The United States is in the midst of an opioid epidemic — one paralleled in the rise of opioid abuse among U.S. workers. In 2018, the likelihood of dying from an opioid overdose was 1 in 96, compared to a 1 in 103 chance of dying in a car crash. At the same time, 75% of employers say their workplaces have been directly affected by opioid abuse.
Opioid abuse is a health and a safety issue that can cause impairment and increase the risk of workplace accidents. Spotting the signs of opioid addiction is a key first step in ensuring a safe working environment for your union members.
The Signs of Addiction
The signs of addiction aren't always distinctive. In general, keep an eye out for members who aren't acting like themselves.
Doctors prescribe opioids to patients to help relieve pain, such as after a dental procedure, injury, surgery or chronic condition diagnosis. This class of drugs is highly addictive because they block pain and trigger dopamine, a feel-good chemical in the body. When a person can't stop themselves from using a drug or use more than the recommended dose, they are considered to be addicted.
Signs of opioid addiction can be physical, psychological or behavioral. Possible symptoms include poor coordination, nausea, vomiting, physical agitation, drowsiness, slurred speech and shallow breathing. Someone experiencing opioid withdrawal may have diarrhea and spend longer than usual in the bathroom. They might also make poor decisions, feel less motivated, become irritable, have mood swings or be depressed.
People addicted to drugs also often change their behavior. Possible behavior-related signs of addiction include:
- Changing or avoiding friends
- Declining social activities and spending more time alone
- Neglecting person hygiene
- Eating noticeably more or less than usual
- Missing meetings or appointments
- Showing up late for work
- Having money problems
The American Psychiatric Association (APA) also shared 11 signs to look for when diagnosing a substance use disorder. According to the APA's "Diagnostic and Statistical Manual of Mental Disorders," a person must have displayed at least two of the 11 signs within the past year to be diagnosed with a drug problem.
How You Can Help
As a union leader, you can help address this growing epidemic at work.
First and foremost, if you suspect a member has overdosed, call 911 immediately. A person who has overdosed could be unconscious, limp, pale and breathing shallowly. Even if they've regained consciousness or taken a dose of naloxone, a drug that counters the effects of opioid overdose, they may still need emergency medical care.
However, that's a reaction to a single overdose. If you want to encourage a healthier relationship with opioids throughout your membership, try the following approaches.
- Train your members. Start by teaching members to spot the signs of opioid abuse. Consider discussing the topic during a union meeting, sharing information about the epidemic in a union newsletter or connecting them with online resources.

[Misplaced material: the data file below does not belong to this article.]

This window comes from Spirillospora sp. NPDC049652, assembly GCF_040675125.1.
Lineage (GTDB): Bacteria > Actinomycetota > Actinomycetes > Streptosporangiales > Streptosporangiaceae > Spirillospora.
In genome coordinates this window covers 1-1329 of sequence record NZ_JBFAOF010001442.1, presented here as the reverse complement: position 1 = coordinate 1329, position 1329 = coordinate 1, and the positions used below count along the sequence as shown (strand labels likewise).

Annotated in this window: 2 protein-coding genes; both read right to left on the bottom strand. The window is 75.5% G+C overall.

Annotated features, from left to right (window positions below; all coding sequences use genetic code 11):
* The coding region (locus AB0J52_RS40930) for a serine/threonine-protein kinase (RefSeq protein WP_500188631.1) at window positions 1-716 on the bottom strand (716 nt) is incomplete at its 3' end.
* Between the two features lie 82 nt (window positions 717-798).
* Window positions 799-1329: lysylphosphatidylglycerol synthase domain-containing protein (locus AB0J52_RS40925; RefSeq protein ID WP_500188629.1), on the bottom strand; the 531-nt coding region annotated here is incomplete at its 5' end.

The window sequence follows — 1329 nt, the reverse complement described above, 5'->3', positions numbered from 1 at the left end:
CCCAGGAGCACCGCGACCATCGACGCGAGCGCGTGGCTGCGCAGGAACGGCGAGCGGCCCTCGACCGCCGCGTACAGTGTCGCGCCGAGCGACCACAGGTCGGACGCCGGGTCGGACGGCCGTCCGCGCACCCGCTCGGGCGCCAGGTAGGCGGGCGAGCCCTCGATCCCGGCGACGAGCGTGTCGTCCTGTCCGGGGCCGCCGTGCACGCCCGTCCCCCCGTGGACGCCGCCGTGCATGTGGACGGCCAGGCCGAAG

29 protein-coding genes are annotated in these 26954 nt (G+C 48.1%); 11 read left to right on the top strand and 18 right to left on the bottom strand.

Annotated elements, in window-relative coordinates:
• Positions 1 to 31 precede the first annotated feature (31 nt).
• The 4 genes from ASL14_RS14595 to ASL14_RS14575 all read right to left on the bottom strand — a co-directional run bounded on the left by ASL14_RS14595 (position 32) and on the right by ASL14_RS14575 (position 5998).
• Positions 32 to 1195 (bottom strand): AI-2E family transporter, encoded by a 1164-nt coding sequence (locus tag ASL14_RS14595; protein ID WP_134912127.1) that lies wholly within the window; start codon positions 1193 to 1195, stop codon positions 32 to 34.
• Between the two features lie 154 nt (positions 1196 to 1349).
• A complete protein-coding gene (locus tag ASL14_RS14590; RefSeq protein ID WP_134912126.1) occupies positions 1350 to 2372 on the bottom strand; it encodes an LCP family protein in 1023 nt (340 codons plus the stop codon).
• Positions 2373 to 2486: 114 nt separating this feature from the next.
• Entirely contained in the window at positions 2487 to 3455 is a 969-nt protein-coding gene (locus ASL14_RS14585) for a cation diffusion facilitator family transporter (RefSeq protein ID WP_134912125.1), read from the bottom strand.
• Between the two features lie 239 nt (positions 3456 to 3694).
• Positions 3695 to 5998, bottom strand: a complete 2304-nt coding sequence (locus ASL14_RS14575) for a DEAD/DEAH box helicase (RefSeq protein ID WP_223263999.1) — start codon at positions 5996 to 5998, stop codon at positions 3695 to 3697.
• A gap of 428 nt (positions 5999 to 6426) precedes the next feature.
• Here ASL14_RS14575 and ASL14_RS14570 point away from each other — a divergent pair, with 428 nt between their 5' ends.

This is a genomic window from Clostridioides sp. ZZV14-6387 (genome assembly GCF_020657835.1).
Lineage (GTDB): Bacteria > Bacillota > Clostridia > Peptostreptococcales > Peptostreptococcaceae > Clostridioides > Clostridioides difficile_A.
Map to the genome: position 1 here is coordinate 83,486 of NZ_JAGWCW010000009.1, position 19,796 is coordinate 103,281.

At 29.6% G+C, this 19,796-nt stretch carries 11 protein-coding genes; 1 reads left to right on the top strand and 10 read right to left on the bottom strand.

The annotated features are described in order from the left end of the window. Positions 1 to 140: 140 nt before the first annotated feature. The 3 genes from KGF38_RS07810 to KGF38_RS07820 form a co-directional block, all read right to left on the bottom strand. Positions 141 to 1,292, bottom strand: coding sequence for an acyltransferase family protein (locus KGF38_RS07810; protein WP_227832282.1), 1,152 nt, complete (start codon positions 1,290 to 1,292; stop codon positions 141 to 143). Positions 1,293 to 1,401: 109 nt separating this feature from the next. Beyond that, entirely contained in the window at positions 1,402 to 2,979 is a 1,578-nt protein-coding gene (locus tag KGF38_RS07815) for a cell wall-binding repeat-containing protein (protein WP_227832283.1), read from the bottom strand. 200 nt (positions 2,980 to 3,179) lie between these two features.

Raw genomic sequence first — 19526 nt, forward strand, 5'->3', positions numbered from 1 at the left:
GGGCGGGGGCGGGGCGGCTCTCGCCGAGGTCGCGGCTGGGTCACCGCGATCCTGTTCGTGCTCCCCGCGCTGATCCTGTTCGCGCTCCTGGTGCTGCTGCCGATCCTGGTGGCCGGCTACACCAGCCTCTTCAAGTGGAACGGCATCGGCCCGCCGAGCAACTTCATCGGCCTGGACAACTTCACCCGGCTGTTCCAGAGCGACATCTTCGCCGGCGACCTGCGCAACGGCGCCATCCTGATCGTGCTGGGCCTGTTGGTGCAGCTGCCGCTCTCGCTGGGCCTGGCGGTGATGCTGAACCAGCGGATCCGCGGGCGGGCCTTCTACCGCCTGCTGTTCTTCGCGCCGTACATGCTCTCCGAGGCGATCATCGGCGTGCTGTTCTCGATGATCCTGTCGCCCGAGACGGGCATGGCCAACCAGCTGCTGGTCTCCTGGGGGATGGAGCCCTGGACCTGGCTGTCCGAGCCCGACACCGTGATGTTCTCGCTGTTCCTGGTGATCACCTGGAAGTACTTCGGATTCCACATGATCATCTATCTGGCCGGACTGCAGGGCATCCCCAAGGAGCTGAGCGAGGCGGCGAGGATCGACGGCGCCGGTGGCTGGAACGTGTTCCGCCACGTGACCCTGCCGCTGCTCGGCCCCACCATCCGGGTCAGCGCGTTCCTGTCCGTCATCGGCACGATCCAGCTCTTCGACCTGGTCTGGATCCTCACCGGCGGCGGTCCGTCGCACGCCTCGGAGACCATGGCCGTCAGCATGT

- Examine drug policies. Strong drug policies can also help. If your organization doesn't have one — or if it hasn't been updated in years — write clear workplace guidelines on medications.
- Focus on assistance programs. For members returning to work after an illness, the right support can make a huge difference. The right support could mean the difference between a smooth return and a descent into drug misuse. Make sure members are aware of the resources available to them and know how to access them.
- Approach members with kindness. Because of the stigma attached to addiction, people with addictions may fear others will accuse or belittle them. If you believe a member has a problem, address the situation with compassion.
- Know when to escalate. If a member's problem worsens, consider the best way to get them help quickly. That may include contacting their supervisor or a family member. If they become a danger to others, consider whether time away from work and placement in a treatment program might be the best option.
For more information, the National Safety Council provides a free prescription drug employer kit.
When you arm yourself with the information and tools to help members who may be struggling with addiction, you're helping ensure the workplace is a safe and productive place for everyone.
With 15 years' experience writing for publications including The Wall Street Journal, Barron's, The Christian Science Monitor and Newsday—Deborah Blumberg specializes in business and finance and health and wellness. She writes about topics including corporate communications, financial markets, real estate, renewable energy, cancer, health education, nutrition, supplements, the microbiome and functional medicine. She was a Knight Center fellow and a Donald W. Reynolds National Center for Business Journalism fellow. Her time working in marketing and communications at JPMorgan Chase taught her how to best tell a company's story. She's adept at turning complex ideas into compelling copy. She's also an officer of the American Society of Journalists and Authors (ASJA) and a Women in the Visual and Literary Arts board member, and she is fluent in Spanish.